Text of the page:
Introducing our 2019 community partners
19 Dec 2018
Yarra Trams has announced the 2019 recipients of Yarra Trams Community Partnerships Program, with eight new community organisations that champion diversity and inclusion received a share in $1 million worth of free advertising on Melbourne’s iconic tram network.
Our eight community partners for the new year will be Afford, Asylum Seeker Resource Centre, batyr, The Big Issue, Centre for Multicultural Youth, The Torch, Travellers Aid and VincentCare, with each having the opportunity to promote their work to wide reaching audiences across Melbourne.
“I am excited to announce Yarra Trams’ 2019 community partners,” Nicolas Gindt, CEO Yarra Trams, said.
“I look forward to working closely with all eight community organisations to help them in their continuing promotion of diversity and inclusion across our beautiful city.”
This week, an independent assessment panel made up of representatives from government, community and business sectors choose the partners from a range of eligible applicants who support a diverse and inclusive Melbourne.
Each community partner will receive three months advertising on the tram network either as a single tram wrap or tram faces on the front and back of 50 trams.
The first set of advertising is set to go live on the network in March 2019.
About our 2019 tram wrap community partners:
Adopting a whole-of-life and individualised approach to disability services, Afford is a not-for profit that provides opportunities for people to discover new life experiences, work options and embrace social and balanced lifestyles
Asylum Seeker Resource Centre
The Asylum Seeker Resource Centre (ASRC) is both a place and a movement. They are an independent not-for-profit organisation, whose programs support and empower people seeking asylum to maximise their own physical, mental and social well-being. As a movement, they mobilise and unite communities to create lasting social and policy change for people seeking asylum in Australia.
batyr is a for purpose preventative mental health organisation, created and driven by young people, for young people. Their programs address “the elephant in the room” in a unique and relatable way for young audiences, utilising trained speakers with a lived experience with mental ill health. Smashing the stigma surrounding mental health and empower young people to reach out for support, while creating more connected and resilient communities. batyr aims to engage, educate and empower young people by giving them the knowledge and skills to lead mentally healthy lives.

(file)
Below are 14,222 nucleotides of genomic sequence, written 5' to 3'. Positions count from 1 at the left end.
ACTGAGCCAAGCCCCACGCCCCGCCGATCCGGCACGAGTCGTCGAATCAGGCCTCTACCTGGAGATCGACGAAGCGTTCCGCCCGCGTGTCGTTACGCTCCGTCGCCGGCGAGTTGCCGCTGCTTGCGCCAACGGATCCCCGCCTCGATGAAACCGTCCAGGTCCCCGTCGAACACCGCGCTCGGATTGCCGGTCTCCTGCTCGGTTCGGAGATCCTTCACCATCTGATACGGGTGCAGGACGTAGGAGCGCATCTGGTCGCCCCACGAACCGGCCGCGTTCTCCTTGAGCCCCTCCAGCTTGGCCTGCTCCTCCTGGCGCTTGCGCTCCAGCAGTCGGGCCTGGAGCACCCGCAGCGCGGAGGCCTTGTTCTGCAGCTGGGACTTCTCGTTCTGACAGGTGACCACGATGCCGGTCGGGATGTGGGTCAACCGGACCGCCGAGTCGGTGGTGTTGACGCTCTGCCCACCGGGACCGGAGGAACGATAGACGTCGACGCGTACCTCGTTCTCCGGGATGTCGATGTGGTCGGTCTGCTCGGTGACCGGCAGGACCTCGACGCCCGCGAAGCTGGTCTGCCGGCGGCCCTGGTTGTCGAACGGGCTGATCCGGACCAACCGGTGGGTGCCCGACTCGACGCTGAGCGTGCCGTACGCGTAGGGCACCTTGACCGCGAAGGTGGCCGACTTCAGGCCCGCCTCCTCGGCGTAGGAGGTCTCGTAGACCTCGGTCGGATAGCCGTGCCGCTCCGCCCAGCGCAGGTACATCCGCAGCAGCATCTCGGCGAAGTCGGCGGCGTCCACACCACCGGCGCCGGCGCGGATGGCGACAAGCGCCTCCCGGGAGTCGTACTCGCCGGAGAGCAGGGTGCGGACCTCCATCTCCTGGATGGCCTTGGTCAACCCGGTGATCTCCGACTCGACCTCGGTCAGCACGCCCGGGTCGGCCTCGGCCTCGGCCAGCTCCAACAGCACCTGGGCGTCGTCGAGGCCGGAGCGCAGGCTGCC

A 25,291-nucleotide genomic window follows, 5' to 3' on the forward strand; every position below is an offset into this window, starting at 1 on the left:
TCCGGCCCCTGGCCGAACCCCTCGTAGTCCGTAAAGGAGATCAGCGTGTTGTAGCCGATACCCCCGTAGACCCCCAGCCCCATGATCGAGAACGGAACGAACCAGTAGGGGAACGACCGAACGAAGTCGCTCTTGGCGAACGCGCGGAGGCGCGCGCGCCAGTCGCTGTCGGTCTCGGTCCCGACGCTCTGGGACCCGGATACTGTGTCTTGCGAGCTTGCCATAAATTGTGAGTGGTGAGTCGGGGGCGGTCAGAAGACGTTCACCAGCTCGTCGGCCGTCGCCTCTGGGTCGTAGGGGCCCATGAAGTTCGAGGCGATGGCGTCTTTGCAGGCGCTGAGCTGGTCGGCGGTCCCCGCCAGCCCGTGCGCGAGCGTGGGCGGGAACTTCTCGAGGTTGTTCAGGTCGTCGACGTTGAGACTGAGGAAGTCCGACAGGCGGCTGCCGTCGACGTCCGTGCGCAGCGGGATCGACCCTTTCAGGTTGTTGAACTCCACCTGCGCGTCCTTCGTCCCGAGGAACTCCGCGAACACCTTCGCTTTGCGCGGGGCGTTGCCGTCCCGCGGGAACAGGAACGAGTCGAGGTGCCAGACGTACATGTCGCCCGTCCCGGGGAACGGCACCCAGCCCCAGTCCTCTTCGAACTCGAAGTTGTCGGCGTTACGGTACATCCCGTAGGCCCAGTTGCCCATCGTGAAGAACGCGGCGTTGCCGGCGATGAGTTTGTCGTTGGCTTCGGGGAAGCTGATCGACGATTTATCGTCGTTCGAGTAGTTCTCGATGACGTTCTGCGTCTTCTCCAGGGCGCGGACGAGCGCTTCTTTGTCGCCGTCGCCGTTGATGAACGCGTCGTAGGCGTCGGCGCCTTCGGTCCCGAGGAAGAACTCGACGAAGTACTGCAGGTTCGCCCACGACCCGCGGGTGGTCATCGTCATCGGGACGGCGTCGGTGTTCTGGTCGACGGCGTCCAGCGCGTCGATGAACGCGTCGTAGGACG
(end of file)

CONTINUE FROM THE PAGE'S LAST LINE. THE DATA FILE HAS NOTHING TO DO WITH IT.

The Torch advocates for shared community responsibility to promote awareness and change in this area of significant social exclusion and disadvantage.
About our 2019 tram face community partners:
The Big Issue
The Big Issue is an independent, not-for-profit organisation dedicated to supporting and creating job opportunities for homeless, marginalised and disadvantaged people. Launched on the steps of Flinders Street station in 1996, The Big Issue has grown to become Australia’s longest-standing and most successful social enterprise with more than two decades of experience in engaging people with complex needs.
Centre for Multicultural Youth
CMY has been providing invaluable support to young people from refugee and migrant backgrounds to help them in their settlement journey for over 30 years.
VincentCare was established in 2003 to extend the community commitment of the St Vincent de Paul Society in Victoria. Their focus is to create opportunities and lasting change via practical support for the most disadvantaged and marginalised members of the community.
Travellers Aid Australia provides support, advice and assistance to empower the travelling public including people with special requirements.
Information about the community partnerships panel:
The Yarra Trams Community Partnerships Program Panel was made up of influential Melburnians that represent government, business and community sectors. The panel members were:
- Nicolas Gindt, Yarra Trams, CEO
- Jeroen Weimar, PTV, CEO
- Sally Capp, Lord Mayor City of Melbourne
- Catherine Dixon, Victorian Equal Opportunity and Human Rights Commission, Executive Director (delegated from Kristen Hilton)
- Rhyll Dorrington, Western Changes, CEO
- Martine Letts, Committee for Melbourne, CEO
- Luke Sayers, PwC, CEO